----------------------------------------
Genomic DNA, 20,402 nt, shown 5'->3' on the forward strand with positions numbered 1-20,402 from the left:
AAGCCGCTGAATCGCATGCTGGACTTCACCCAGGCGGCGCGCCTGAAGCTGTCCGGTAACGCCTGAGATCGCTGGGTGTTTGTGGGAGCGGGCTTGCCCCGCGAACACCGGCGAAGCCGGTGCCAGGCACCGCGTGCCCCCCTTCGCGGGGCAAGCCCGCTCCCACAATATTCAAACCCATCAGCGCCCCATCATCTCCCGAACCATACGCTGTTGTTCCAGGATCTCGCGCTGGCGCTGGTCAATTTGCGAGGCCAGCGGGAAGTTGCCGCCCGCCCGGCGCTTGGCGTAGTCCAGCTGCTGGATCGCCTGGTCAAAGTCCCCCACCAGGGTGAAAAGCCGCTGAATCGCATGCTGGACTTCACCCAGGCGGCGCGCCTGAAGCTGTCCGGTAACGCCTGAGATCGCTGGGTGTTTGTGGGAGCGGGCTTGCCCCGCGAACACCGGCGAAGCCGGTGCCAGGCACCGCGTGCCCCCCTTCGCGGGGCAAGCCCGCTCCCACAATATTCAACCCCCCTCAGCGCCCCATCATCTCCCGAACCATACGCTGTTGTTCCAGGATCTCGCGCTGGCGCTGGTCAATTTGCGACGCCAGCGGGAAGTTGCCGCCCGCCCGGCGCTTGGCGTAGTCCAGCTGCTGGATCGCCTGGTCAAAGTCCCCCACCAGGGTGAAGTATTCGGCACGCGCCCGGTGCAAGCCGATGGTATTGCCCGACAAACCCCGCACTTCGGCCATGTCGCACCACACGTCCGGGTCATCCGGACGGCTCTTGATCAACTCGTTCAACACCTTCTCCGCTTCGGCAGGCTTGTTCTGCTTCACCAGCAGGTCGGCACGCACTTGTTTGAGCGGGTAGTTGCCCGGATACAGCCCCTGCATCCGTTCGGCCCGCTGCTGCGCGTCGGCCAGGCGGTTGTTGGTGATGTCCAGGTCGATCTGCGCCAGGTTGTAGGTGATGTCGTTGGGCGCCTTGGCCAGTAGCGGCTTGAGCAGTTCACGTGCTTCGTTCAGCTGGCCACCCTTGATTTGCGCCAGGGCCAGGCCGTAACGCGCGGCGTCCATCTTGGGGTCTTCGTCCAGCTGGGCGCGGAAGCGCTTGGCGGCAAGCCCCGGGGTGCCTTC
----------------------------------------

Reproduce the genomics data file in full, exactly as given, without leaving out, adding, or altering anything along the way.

Genomic DNA, 20,402 nt, shown 5'->3' on the forward strand with positions numbered 1-20,402 from the left:
AAGCCGCTGAATCGCATGCTGGACTTCACCCAGGCGGCGCGCCTGAAGCTGTCCGGTAACGCCTGAGATCGCTGGGTGTTTGTGGGAGCGGGCTTGCCCCGCGAACACCGGCGAAGCCGGTGCCAGGCACCGCGTGCCCCCCTTCGCGGGGCAAGCCCGCTCCCACAATATTCAAACCCATCAGCGCCCCATCATCTCCCGAACCATACGCTGTTGTTCCAGGATCTCGCGCTGGCGCTGGTCAATTTGCGAGGCCAGCGGGAAGTTGCCGCCCGCCCGGCGCTTGGCGTAGTCCAGCTGCTGGATCGCCTGGTCAAAGTCCCCCACCAGGGTGAAAAGCCGCTGAATCGCATGCTGGACTTCACCCAGGCGGCGCGCCTGAAGCTGTCCGGTAACGCCTGAGATCGCTGGGTGTTTGTGGGAGCGGGCTTGCCCCGCGAACACCGGCGAAGCCGGTGCCAGGCACCGCGTGCCCCCCTTCGCGGGGCAAGCCCGCTCCCACAATATTCAACCCCCCTCAGCGCCCCATCATCTCCCGAACCATACGCTGTTGTTCCAGGATCTCGCGCTGGCGCTGGTCAATTTGCGACGCCAGCGGGAAGTTGCCGCCCGCCCGGCGCTTGGCGTAGTCCAGCTGCTGGATCGCCTGGTCAAAGTCCCCCACCAGGGTGAAGTATTCGGCACGCGCCCGGTGCAAGCCGATGGTATTGCCCGACAAACCCCGCACTTCGGCCATGTCGCACCACACGTCCGGGTCATCCGGACGGCTCTTGATCAACTCGTTCAACACCTTCTCCGCTTCGGCAGGCTTGTTCTGCTTCACCAGCAGGTCGGCACGCACTTGTTTGAGCGGGTAGTTGCCCGGATACAGCCCCTGCATCCGTTCGGCCCGCTGCTGCGCGTCGGCCAGGCGGTTGTTGGTGATGTCCAGGTCGATCTGCGCCAGGTTGTAGGTGATGTCGTTGGGCGCCTTGGCCAGTAGCGGCTTGAGCAGTTCACGTGCTTCGTTCAGCTGGCCACCCTTGATTTGCGCCAGGGCCAGGCCGTAACGCGCGGCGTCCATCTTGGGGTCTTCGTCCAGCTGGGCGCGGAAGCGCTTGGCGGCAAGCCCCGGGGTGCCTTC